[an error occurred while processing this directive]
BBC News
watch One-Minute World News
Last Updated: Monday, 18 July, 2005, 23:00 GMT 00:00 UK
Asylum removals 'falling short'
Asylum seekers
Minister Tony McNulty says removals have been increased
Over 280,000 failed asylum seekers could still be in Britain despite extra cash being spent to remove them.

In September 2004 Tony Blair said monthly removals should exceed rejected applications by the end of 2005.

But according to the National Audit Office (NAO), the immigration authorities are struggling to meet the prime minister's demands.

Immigration Minister Tony McNulty said the government had upped removals and cut asylum applications significantly.

According to NAO, drop in removals 2004-05 mainly due to previously removable failed asylum applicants from EU accession countries having right to remain in UK following EU enlargement in May 2004
Excludes dependants of asylum applicants

"We remain committed to our aim of removing more people on a monthly basis by the end of 2005 than there are new unfounded claims," he added.

"In 1996 the number of removals was equivalent to only 20% of predicted unfounded claims, now that proportion is around 50%."

Problems found by the NAO included delays in obtaining travel documents, poor co-ordination between different branches of the system and insufficient use of an existing assisted voluntary return programme.

The NAO's report 'Returning Failed Asylum Applicants' notes that between 1994 and May 2004 363,000 asylum applications were rejected but just 79,500 people removed - leaving 283,500.

Failed applicants

It notes that some of those still in the country would have been granted leave to remain or would now be able to stay thanks to EU expansion - and some might have left the UK voluntarily.

In May 2004 the database of the Immigration and Nationality Directorate (IND) identified 155,000 failed applicants as potentially removable, although that figure excludes cases which predate the database's introduction in 2000.


Most computers will open this document automatically, but you may need to download Adobe Reader.

Neither figure incorporates people who overstayed their leave to remain in the UK, a number that has not been quantified.

The NAO report says that in the five year period from 2000/1 to 2004/5 the IND increased the number of failed applicants being returned to their country or origin or a safe third country by 35% up from 8,960 to 12,110.

But the removal or voluntary return of 1,000 a month in 2004/5 was significantly less than the number of unsuccessful applications, which averaged around 2,150 each month.

Legal costs

The NAO noted that the IND spent 300m in 2003 to 2004 on removals and voluntary returns; 308m on supporting failed applicants and legal costs associated with applicants appealing against being turned down were on top of that bill.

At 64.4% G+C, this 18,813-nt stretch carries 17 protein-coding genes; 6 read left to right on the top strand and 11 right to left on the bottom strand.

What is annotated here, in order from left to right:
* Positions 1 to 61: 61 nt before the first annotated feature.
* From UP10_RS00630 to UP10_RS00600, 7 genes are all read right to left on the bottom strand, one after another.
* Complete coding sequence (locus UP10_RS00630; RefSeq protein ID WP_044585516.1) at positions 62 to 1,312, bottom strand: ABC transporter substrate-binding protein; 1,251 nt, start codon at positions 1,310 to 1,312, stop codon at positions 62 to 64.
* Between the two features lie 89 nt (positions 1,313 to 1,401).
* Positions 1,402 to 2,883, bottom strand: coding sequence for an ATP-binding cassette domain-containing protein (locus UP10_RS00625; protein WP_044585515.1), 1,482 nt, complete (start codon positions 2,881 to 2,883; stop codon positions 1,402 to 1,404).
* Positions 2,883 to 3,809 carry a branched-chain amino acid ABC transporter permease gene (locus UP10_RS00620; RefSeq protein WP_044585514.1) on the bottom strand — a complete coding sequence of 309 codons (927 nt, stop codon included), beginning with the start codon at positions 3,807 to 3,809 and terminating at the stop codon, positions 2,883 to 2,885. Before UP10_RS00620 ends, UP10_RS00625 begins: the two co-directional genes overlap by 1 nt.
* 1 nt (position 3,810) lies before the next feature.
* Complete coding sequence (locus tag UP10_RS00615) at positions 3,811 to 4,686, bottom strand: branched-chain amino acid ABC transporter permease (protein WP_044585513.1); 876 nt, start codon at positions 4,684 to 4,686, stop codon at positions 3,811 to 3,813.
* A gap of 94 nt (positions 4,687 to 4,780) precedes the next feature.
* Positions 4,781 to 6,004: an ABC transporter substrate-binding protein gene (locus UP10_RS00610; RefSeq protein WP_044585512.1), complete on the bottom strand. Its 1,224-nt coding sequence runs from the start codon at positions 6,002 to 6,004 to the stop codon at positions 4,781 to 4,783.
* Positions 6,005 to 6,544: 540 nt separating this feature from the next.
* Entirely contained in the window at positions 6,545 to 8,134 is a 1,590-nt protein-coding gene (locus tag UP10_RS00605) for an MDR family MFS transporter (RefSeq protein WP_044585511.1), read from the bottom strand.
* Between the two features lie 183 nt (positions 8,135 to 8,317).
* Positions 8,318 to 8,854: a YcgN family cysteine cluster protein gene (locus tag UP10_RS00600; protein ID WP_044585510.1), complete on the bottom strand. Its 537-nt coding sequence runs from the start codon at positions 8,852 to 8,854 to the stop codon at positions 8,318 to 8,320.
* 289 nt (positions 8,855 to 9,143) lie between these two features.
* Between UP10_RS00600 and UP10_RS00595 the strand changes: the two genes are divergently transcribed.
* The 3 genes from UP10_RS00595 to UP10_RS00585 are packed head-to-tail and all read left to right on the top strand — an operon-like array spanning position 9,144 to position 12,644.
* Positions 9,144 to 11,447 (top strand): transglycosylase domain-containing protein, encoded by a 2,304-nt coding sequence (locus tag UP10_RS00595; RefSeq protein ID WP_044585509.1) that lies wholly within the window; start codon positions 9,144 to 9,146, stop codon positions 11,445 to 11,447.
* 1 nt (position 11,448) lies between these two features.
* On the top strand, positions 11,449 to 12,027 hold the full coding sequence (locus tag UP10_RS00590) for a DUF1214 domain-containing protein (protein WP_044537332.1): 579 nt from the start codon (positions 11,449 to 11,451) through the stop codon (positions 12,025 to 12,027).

Estimated number of newly refused applications based on number of cases with outright first refusal in the year, less cases where applicant successfully appealed
According to NAO, high number of newly refused applications recorded 2000-01 reflects actions taken by IND to address backlog of undecided applications and continued high rate of new asylum applications

Edward Leigh, the Conservative MP who chairs the Commons public accounts committee for which the NAO reports, said: "It is shocking that IND cannot give a solid estimate of how many failed applicants are still in the UK.

"But the NAO tells us it could have been as many as 283,000 in May 2004 - which means an even higher number today."

NAO chief Sir John Bourn said: "The Immigration and Nationality Directorate has made progress but needs to do a better job to track and manage cases and do more to encourage failed asylum applicants to return home voluntarily."

Sir Andrew Green, chairman of Migrationwatch UK, said: "The security implications of this are clearly serious. The chaotic state of our asylum and immigration system becomes daily more apparent."

Separately, ministers have announced that four areas of the UK will trial a new scheme to help those asylum seekers who have been accepted for settlement as refugees.

The Sunrise project aims to help refugees integrate into British society far more quickly by giving them expert guidance on rebuilding their lives in Britain. The trials will take place in Glasgow, Leeds, West London and Manchester.

Based on claimed nationality of person removed and includes removals to their country of origin or to a safe third country through which they were found to have come to the UK
Excludes dependants of asylum applicants

Why one failed asylum seeker feels let down by the UK

Attitudes 'risk race relations'
30 Jun 05 |  UK Politics
Asylum housing costs criticised
07 Jul 05 |  UK Politics

The BBC is not responsible for the content of external internet sites


News Front Page | Africa | Americas | Asia-Pacific | Europe | Middle East | South Asia
UK | Business | Entertainment | Science/Nature | Technology | Health
Have Your Say | In Pictures | Week at a Glance | Country Profiles | In Depth | Programmes
Americas Africa Europe Middle East South Asia Asia Pacific